Using your planner: Use the customizable Year, Tasks, or Projects sections to track seasonal tasks.

Rest Day

Sunday is for rest and renewal, not for checking things off your to-do list. You can make Sunday more restful by preparing as much as possible for it on Saturday. This means getting children bathed the night before, laying out church clothes, having a tasty make-ahead breakfast ready, a crock-pot meal planned for lunch, etc. Sunday is a GREAT day to pick a non-TV leisure activity from this list.

Using your planner: At some point towards the end of the day, take about half an hour to map out the week ahead, putting in the tasks you plan to accomplish for each theme day, and circling the ones that are top priority.

When you’re armed with a solid routine, your home will run more smoothly–and you’ll be a much happier homemaker! And while there will certainly be days (or even weeks) when you deviate from the routine, you’ll always have a template to come back to. Keep refining it and honing it to serve your needs, and take joy in a home well managed!

Get the Homemaker’s Friend Daily Planner mentioned in this post here! There are discounts offered if you buy 3 or more copies. (They make great gifts!) You’ll also receive free matching menu planning worksheets to download and print.

Other posts you might enjoy:

8 Things Intentional Homemakers Do Every Day

17 Gift Ideas for the Homemaker Who Wants to Get Organized

A homemaking routine is your best friend when it comes to home management. Here's a sample homemaking routine built around theme days, plus how to implement it using your daily planner. #HomemakingRoutine #planner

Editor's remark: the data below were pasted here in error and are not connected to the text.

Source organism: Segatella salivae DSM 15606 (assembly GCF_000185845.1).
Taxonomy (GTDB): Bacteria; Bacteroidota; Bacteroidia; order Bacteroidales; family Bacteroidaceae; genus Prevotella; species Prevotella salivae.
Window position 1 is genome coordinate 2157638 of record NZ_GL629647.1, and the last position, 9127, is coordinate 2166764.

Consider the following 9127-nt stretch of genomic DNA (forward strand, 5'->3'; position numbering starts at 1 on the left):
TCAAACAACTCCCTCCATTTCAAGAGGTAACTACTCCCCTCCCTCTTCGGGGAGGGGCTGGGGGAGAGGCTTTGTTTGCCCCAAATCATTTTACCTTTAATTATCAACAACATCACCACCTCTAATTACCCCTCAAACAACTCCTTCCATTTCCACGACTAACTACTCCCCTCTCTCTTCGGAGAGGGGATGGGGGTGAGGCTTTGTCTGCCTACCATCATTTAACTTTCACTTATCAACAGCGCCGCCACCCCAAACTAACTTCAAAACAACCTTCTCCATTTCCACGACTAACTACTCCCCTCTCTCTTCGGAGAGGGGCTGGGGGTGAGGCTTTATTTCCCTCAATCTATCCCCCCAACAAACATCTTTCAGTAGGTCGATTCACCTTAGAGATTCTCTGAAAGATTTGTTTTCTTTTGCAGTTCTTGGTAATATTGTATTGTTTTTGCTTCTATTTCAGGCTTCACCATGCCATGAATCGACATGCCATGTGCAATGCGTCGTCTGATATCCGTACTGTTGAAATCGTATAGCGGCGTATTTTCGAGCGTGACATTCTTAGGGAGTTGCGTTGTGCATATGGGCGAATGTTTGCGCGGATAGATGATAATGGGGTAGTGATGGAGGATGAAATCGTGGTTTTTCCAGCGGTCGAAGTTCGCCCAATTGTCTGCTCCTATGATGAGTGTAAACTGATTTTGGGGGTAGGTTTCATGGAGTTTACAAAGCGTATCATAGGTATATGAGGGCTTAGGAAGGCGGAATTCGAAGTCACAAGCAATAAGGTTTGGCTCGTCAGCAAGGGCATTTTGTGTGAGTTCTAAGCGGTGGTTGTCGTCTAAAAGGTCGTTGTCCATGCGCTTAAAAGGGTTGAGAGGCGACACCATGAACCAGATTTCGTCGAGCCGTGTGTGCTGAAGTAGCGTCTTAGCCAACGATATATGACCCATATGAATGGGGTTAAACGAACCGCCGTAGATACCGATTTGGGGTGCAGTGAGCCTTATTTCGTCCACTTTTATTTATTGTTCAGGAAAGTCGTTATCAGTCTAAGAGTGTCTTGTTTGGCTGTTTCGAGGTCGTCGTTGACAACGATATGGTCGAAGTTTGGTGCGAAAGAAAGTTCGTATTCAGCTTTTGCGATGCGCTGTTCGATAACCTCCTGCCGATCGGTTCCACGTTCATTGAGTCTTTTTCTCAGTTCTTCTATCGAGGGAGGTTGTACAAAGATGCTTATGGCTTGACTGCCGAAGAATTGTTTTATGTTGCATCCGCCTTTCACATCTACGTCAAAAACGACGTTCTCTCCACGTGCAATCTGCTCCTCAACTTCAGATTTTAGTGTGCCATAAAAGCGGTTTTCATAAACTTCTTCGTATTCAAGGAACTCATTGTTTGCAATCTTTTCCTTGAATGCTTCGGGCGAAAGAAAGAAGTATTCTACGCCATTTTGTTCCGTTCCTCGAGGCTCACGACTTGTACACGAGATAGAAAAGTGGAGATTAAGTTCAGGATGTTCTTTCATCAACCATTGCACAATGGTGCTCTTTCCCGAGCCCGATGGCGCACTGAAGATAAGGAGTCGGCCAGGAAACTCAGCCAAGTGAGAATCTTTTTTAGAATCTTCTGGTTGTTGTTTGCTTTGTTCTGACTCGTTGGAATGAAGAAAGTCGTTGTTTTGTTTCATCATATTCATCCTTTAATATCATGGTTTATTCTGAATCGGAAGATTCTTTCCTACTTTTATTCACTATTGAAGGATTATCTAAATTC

1. It’s amazing how the things that homemakers in the past used to make their days more productive are still working in our lives today. Back then they had laundry day, baking day, etc. I have to do laundry more than once a week, but because I simply worked it into part of my routine, it doesn’t feel hard to get done, it’s just another part of the rhythm of my day. Great post–love your blog.

  2. Thank you very much for these tips! I love how you added how to use each theme day with the planner! This is my second year with this planner, and I really like it, but needed ideas how to use a few of the different sections. I think this will help me just where I need it. I always enjoy reading your blog!

    1. Thank you, I’m so glad you enjoy my blog! I was a bit daunted with some of the sections from the planner at first, too, but now that I’m figuring out specific ways to use them I’m really enjoying all that extra space! It’s a great planner.

  3. My mistake Elsie I just saw where you said this was an affiliate link but yes! This is the planner great post. I try to at least write down 4 things at least that are important or the day and get it done!

    1. I love doing that, too! I write down the top few things I want to accomplish as my “wins” and even if nothing much else gets done besides those, I know I’m accomplishing something!